Stuccoettes are sculptures made from plaster that hang on a wall. They are uniquely designed by Paul Griffin and made in Ireland
Since developing a keen interest in design during his primary degree at the University of Limerick and having also worked with plaster for over 20 years, Paul and his team have been commissioned to work on some of Ireland’s most historic and iconic buildings.
Paul has now decided to bring out a range of his own Plaster Sculptures called Stuccoettes.
Paul has completed various courses including a sculpturing course in National College of Art and Design in Ireland and a mould making course in Italy.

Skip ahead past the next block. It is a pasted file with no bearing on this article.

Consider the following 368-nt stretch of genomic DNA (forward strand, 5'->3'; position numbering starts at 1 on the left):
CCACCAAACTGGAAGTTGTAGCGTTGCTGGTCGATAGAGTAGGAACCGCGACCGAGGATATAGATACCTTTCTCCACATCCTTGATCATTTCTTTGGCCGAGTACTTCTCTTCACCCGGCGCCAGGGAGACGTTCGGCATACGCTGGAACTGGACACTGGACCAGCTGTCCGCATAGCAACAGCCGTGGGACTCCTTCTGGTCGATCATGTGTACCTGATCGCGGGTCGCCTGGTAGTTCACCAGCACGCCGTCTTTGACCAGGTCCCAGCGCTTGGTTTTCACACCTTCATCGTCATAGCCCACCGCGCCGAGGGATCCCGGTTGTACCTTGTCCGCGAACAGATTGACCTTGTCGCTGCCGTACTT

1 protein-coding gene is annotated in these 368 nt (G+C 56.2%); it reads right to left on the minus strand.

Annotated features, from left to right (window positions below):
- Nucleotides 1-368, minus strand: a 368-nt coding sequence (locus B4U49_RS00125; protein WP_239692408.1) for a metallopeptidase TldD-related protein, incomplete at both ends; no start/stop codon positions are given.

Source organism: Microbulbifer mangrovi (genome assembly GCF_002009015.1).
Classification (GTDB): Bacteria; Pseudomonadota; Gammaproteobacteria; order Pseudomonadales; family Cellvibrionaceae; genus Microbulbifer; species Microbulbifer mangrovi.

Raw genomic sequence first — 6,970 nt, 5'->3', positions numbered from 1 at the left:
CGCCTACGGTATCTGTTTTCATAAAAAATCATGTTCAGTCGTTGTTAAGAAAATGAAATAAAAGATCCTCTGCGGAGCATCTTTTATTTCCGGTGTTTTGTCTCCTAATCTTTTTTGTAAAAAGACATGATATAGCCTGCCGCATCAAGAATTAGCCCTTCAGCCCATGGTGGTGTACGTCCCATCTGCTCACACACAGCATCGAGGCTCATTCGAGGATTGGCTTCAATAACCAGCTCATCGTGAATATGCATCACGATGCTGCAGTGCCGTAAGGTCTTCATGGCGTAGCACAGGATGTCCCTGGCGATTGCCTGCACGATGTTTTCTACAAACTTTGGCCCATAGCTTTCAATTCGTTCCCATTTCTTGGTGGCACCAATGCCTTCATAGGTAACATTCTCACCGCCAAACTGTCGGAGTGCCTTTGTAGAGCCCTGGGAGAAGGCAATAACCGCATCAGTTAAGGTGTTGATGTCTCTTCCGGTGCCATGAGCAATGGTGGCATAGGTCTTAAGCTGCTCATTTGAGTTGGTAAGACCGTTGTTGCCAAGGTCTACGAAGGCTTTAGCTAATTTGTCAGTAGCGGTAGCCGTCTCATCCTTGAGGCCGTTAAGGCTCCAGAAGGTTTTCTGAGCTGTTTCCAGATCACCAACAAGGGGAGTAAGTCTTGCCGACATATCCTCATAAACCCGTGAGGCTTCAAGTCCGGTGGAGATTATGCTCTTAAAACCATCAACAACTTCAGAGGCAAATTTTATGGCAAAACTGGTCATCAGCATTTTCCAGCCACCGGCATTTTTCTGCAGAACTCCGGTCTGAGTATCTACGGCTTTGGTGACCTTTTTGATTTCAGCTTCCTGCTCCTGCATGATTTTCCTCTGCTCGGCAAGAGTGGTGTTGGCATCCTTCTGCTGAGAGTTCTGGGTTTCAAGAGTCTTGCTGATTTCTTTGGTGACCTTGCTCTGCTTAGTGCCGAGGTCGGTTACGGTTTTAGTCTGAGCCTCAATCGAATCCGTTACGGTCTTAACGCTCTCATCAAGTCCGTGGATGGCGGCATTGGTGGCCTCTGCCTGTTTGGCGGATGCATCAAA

Where did the name Stuccoette come from?
During the 18th and 19th century Dublin was commonly regarded as the second city of the British Empire and during this period Dublin went through a golden age of fine building. Using hand modelling and mould making many of the ceilings and cornicing in these prestige’s buildings were decorated with beautiful Plaster Sculptures in-situ crafted by Stuccodores and a lot of the enrichments from this period would have “ette” at the end their name such as Flowerette and Rosette.
Paul and his team have worked on numerous of these buildings from Trinity College to The National Art Gallery restoring some of this beautiful plasterwork.
Stuccoette combines “Stuccodore” and “Ette” showing respect to the past but also brings the plaster sculptures into the 21st century.